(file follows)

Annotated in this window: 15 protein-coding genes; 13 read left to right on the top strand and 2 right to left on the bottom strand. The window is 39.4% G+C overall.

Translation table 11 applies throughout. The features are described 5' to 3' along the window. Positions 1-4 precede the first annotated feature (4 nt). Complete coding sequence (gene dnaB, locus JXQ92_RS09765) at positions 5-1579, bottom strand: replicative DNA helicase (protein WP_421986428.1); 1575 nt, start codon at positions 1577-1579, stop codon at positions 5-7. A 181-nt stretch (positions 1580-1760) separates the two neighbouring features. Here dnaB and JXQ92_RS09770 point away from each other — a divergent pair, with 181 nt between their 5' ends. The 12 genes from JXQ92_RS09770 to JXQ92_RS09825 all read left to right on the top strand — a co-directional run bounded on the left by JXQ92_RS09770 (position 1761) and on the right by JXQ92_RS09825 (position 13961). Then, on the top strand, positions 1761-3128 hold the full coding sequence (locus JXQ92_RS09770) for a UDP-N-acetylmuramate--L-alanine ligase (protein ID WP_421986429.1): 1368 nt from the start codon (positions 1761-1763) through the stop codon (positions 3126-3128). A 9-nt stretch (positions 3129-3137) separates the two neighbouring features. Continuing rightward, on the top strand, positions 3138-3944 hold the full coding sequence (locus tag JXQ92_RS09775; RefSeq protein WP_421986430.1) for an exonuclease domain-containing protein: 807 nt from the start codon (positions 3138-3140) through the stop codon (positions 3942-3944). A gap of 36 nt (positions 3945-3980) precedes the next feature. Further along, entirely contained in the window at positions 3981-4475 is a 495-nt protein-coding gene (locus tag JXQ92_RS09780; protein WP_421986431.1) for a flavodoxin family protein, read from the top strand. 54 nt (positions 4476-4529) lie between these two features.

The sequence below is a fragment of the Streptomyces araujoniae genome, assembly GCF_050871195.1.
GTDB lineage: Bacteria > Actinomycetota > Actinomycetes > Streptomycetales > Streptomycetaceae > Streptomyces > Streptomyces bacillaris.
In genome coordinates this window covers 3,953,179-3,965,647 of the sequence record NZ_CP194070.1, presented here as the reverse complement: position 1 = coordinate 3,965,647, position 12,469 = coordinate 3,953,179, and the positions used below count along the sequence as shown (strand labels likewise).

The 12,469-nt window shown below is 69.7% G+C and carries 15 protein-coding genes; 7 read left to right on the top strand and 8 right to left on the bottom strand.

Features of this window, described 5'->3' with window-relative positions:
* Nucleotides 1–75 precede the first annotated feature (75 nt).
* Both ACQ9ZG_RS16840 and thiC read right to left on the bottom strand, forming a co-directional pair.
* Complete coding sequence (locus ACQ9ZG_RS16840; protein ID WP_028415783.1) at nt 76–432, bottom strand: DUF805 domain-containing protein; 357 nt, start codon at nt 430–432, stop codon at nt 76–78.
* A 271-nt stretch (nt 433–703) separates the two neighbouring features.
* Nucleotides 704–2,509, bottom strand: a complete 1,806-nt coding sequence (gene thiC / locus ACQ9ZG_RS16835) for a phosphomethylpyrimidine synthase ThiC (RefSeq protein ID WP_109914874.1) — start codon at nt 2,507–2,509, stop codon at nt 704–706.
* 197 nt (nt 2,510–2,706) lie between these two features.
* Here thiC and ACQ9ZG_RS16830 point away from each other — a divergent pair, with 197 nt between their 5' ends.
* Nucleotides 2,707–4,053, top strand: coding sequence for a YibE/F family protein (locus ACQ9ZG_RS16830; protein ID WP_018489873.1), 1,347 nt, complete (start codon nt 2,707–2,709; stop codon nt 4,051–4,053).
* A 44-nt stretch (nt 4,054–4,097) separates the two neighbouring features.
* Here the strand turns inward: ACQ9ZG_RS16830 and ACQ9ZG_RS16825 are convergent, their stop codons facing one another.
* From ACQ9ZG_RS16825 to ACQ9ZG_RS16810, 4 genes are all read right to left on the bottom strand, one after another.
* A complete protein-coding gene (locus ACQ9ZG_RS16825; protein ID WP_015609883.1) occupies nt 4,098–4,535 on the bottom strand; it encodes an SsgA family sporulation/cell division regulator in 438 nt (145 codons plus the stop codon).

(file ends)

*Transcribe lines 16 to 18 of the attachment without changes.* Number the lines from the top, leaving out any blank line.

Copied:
* A 44-nt stretch (nt 4,054–4,097) separates the two neighbouring features.
* Here the strand turns inward: ACQ9ZG_RS16830 and ACQ9ZG_RS16825 are convergent, their stop codons facing one another.
* From ACQ9ZG_RS16825 to ACQ9ZG_RS16810, 4 genes are all read right to left on the bottom strand, one after another.